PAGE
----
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Bring your payment method to the web with the Payment Handler API

What is the Payment Handler API?

The Payment Request API introduced an open, standards-based way to accept payments in a browser. It can collect payment credentials as well as shipping and contact information from the payer through a quick and easy user interface.

The Payment Handler API opens up a whole new ecosystem to payment providers. It allows a web-based payment application (using an installed service worker) to act as a payment method and to be integrated into merchant websites through the standard Payment Request API.

User experience

From a user's point of view, the user experience looks like this:

  1. A user decides to purchase an item and presses the "Buy Now" button on the product detail page.
  2. The Payment Request sheet opens.
  3. The user chooses a payment method (Payment Handlers have a URL listed below the payment method name).
  4. The payment app opens in a separate window where the user authenticates and authorizes the payment.
  5. Payment app window closes and the payment is processed.
  6. Payment is complete and the Payment Request sheet is closed.
  7. The website can display an order confirmation at this point.

Try it yourself here using Chrome 68 beta.

Notice there are three parties involved: an end user, a merchant website, and a payment handler provider.

Merchants' developer experience

For a merchant website, integrating an existing payment app is as easy as adding an entry to supportedMethods (payment method identifier) and optionally an accompanying data to the first argument of the Payment Request API. For example, to add a payment app called BobPay with the payment method identifier of, the code would be:

const request = new PaymentRequest([{
  supportedMethods: ''
}], {
  total: {
    label: 'total',
    amount: { value: '10', currency: 'USD' }

If a service worker that can handle the BobPay payment method is installed, the app will show up in the Payment Request UI and the user can pay by selecting it. In some cases, Chrome will skip ahead to the Payment Handler, providing a swift payment experience!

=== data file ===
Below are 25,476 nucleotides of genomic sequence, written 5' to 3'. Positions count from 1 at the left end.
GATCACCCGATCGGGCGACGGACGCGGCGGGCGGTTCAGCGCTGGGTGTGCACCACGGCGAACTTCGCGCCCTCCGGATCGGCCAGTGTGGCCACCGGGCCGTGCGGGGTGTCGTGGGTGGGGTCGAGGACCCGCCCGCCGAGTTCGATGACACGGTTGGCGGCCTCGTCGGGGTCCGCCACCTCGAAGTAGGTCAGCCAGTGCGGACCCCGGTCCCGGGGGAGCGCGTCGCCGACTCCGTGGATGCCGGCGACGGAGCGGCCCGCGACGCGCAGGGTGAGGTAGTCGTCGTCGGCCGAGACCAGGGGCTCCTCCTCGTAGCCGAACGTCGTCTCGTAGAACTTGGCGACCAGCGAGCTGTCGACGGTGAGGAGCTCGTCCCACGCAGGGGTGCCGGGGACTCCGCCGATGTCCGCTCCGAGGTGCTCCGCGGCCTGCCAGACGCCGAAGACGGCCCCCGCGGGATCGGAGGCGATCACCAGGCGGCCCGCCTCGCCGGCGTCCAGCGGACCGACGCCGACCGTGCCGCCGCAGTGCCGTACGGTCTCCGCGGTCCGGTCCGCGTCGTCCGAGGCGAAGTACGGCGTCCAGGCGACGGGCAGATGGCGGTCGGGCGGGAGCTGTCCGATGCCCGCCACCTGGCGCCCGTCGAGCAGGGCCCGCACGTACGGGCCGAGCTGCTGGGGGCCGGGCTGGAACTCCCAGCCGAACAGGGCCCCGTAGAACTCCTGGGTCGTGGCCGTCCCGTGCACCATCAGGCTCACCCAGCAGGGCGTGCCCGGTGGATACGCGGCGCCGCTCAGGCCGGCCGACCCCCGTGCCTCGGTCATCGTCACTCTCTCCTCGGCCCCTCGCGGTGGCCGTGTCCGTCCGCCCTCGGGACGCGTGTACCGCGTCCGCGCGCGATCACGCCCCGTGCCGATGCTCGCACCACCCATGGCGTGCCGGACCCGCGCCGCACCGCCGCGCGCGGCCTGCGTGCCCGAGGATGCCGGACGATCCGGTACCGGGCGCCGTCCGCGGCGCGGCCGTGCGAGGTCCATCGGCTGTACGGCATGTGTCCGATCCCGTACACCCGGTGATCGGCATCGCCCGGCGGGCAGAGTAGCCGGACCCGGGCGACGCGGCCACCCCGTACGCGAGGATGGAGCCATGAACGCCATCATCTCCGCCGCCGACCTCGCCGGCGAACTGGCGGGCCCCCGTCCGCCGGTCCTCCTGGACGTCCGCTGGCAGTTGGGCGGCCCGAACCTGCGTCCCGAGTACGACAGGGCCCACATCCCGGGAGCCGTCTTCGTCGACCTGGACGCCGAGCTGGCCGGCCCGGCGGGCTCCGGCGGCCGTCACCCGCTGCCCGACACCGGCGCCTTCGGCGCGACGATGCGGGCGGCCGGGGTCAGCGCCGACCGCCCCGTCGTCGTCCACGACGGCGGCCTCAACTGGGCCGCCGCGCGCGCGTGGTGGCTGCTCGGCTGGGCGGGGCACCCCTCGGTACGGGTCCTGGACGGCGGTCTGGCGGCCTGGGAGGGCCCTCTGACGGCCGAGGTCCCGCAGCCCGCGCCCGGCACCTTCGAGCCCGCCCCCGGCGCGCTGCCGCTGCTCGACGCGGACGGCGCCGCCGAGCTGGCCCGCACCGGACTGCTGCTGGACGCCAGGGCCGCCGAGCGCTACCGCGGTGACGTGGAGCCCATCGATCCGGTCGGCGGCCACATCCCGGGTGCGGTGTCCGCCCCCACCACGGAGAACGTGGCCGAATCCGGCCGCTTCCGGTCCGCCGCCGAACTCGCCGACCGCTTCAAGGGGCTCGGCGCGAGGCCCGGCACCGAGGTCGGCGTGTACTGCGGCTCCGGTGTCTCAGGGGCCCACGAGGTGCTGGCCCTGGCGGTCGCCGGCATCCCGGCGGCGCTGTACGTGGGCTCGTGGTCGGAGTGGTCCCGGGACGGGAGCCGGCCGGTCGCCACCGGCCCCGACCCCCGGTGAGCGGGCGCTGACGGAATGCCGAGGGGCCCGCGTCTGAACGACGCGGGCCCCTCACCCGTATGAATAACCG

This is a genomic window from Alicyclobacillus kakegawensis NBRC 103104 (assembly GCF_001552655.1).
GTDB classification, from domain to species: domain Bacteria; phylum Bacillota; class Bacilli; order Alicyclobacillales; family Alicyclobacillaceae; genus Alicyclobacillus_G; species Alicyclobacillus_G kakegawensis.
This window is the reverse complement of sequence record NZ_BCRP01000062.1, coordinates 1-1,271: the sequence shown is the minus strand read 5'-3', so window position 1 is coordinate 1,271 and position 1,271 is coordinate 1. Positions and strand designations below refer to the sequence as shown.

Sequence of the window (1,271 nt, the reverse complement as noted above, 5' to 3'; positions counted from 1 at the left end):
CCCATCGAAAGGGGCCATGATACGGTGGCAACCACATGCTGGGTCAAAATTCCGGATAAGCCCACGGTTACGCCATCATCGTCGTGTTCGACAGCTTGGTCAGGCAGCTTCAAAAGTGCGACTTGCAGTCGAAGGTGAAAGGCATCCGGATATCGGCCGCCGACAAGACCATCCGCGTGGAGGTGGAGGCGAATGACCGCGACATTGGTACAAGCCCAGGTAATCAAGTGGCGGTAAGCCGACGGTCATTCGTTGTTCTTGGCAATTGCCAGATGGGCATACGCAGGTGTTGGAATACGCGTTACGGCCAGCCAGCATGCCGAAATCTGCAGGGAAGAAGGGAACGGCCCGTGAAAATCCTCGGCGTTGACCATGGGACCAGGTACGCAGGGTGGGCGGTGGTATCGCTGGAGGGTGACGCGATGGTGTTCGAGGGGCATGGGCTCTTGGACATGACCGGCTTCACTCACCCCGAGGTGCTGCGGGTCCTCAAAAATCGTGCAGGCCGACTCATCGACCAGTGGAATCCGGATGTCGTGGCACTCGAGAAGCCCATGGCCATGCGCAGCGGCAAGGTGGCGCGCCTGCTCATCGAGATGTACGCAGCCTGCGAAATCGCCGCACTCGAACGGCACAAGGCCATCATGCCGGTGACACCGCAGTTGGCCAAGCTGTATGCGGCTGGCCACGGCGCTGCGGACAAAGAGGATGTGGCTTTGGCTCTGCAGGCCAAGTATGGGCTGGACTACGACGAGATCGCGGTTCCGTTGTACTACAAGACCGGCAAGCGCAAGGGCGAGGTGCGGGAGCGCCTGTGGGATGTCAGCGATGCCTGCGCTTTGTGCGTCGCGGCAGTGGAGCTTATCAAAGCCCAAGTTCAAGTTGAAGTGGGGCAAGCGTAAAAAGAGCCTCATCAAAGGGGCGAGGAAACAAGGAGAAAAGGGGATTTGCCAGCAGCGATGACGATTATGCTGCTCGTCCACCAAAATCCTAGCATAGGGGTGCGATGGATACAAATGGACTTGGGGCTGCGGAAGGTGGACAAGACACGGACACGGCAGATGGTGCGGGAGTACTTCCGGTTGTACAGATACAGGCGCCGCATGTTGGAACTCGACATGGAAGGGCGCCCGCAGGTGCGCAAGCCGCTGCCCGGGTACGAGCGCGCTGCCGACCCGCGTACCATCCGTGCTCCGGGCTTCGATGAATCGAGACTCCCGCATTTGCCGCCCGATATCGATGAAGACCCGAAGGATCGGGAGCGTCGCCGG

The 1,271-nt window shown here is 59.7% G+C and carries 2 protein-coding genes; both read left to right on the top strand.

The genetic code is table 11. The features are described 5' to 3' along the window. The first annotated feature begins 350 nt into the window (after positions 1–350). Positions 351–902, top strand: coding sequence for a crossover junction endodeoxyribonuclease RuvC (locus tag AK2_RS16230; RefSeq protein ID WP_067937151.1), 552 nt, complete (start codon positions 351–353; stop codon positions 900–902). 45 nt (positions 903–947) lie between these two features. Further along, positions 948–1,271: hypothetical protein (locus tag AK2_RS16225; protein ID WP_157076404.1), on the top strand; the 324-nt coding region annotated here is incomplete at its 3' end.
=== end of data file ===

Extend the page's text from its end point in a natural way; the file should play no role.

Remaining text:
Chrome also supports a non-standard feature we call just-in-time (JIT) installation. In our example, this would allow BobPay's trusted Payment Handler to be installed on the fly without the user having visited BobPay's website in advance. Note that the installation only happens after the user explicitly selects BobPay as their payment method within the Payment Request UI. Also note that a payment method (BobPay) can only specify a maximum of one trusted Payment Handler that can be installed just-in-time.

How to build a Payment Handler

To build a payment handler, you'll need to do a little more than just implementing the Payment Handler API.

Install a service worker and add payment instruments

The heart of the Payment Handler API is the service worker. On your payment app website, register a service worker and add payment instruments through paymentManager under a ServiceWorkerRegistration object.

if ('serviceWorker' in navigator) {
  // Register a service worker
  const registration = await navigator.serviceWorker.register(
    // A service worker JS file is separate
  // Check if Payment Handler is available
  if (!registration.paymentManager) return;

    // Payment instrument key can be any string.
    // Payment instrument detail
      name: 'Payment Handler Example',
      method: ''

To handle actual payment requests, listen to paymentrequest events in the service worker. When one is received, open a separate window and return a payment credential after getting the user's authorization for a payment.

const origin = '';
const methodName = `${origin}/pay`;
const checkoutURL = `${origin}/checkout`;
let resolver;
let payment_request_event;

self.addEventListener('paymentrequest', e => {
  // Preserve the event for future use
  payment_request_event = e;
  // You'll need a polyfill for `PromiseResolver`
  // As it's not implemented in Chrome yet.
  resolver = new PromiseResolver();

  e.openWindow(checkoutURL).then(client => {
    if (client === null) {
      resolver.reject('Failed to open window');
  }).catch(err => {

self.addEventListener('message', e => {
  console.log('A message received:', e);
  if ( === "payment_app_window_ready") {

  if ( === methodName) {
  } else {

// Get the user's authorization

const sendPaymentRequest = () => {
  if (!payment_request_event) return;
    includeUncontrolled: false,
    type: 'window'
  }).then(clientList => {
    for (let client of clientList) {

Identifying a payment app

To identify the payment app from a URL-based payment method identifier (e.g.,, you'll need to include the following declarative materials.

  1. A payment method identifier: points to a payment method manifest.
  2. A payment method manifest: points to a web app manifest and supported origins.
  3. A web app manifest: describes a website that hosts a service worker that handles payment requests.

To learn more about how to implement a payment app, see Quick guide to implementing a payment app with the Payment Handler API.

Example payment methods

Because the Payment Handler API is designed to be flexible enough to accept any kind of payment method, supported methods can include:

  • Bank transfers
  • Cryptocurrencies
  • E-money
  • Carrier billings
  • Merchant's point system
  • Cash on delivery (Merchant's self-served)


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